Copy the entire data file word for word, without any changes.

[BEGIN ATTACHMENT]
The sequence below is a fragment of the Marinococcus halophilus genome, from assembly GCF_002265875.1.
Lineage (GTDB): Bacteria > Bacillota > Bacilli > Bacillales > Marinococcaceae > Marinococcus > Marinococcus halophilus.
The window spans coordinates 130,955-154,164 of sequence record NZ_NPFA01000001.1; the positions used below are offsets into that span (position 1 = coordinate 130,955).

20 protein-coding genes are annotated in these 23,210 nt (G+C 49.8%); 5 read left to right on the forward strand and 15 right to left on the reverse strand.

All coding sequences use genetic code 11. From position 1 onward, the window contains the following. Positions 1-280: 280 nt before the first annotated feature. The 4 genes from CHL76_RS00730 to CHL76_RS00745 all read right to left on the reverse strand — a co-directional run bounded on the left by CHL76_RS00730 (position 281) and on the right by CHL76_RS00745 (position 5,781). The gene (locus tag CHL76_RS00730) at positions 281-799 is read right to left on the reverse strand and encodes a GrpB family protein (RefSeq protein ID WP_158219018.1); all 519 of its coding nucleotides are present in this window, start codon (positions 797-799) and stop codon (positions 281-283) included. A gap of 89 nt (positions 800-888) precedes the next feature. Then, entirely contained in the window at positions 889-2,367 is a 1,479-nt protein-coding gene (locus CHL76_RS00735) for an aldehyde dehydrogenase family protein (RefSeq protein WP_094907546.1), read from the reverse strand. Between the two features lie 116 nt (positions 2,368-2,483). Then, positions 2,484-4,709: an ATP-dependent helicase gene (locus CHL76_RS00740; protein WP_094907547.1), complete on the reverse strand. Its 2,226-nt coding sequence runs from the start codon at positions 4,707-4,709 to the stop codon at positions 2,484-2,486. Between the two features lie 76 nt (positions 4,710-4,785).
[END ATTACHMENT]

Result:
The sequence below is a fragment of the Marinococcus halophilus genome, from assembly GCF_002265875.1.
Lineage (GTDB): Bacteria > Bacillota > Bacilli > Bacillales > Marinococcaceae > Marinococcus > Marinococcus halophilus.
The window spans coordinates 130,955-154,164 of sequence record NZ_NPFA01000001.1; the positions used below are offsets into that span (position 1 = coordinate 130,955).

20 protein-coding genes are annotated in these 23,210 nt (G+C 49.8%); 5 read left to right on the forward strand and 15 right to left on the reverse strand.

All coding sequences use genetic code 11. From position 1 onward, the window contains the following. Positions 1-280: 280 nt before the first annotated feature. The 4 genes from CHL76_RS00730 to CHL76_RS00745 all read right to left on the reverse strand — a co-directional run bounded on the left by CHL76_RS00730 (position 281) and on the right by CHL76_RS00745 (position 5,781). The gene (locus tag CHL76_RS00730) at positions 281-799 is read right to left on the reverse strand and encodes a GrpB family protein (RefSeq protein ID WP_158219018.1); all 519 of its coding nucleotides are present in this window, start codon (positions 797-799) and stop codon (positions 281-283) included. A gap of 89 nt (positions 800-888) precedes the next feature. Then, entirely contained in the window at positions 889-2,367 is a 1,479-nt protein-coding gene (locus CHL76_RS00735) for an aldehyde dehydrogenase family protein (RefSeq protein WP_094907546.1), read from the reverse strand. Between the two features lie 116 nt (positions 2,368-2,483). Then, positions 2,484-4,709: an ATP-dependent helicase gene (locus CHL76_RS00740; protein WP_094907547.1), complete on the reverse strand. Its 2,226-nt coding sequence runs from the start codon at positions 4,707-4,709 to the stop codon at positions 2,484-2,486. Between the two features lie 76 nt (positions 4,710-4,785).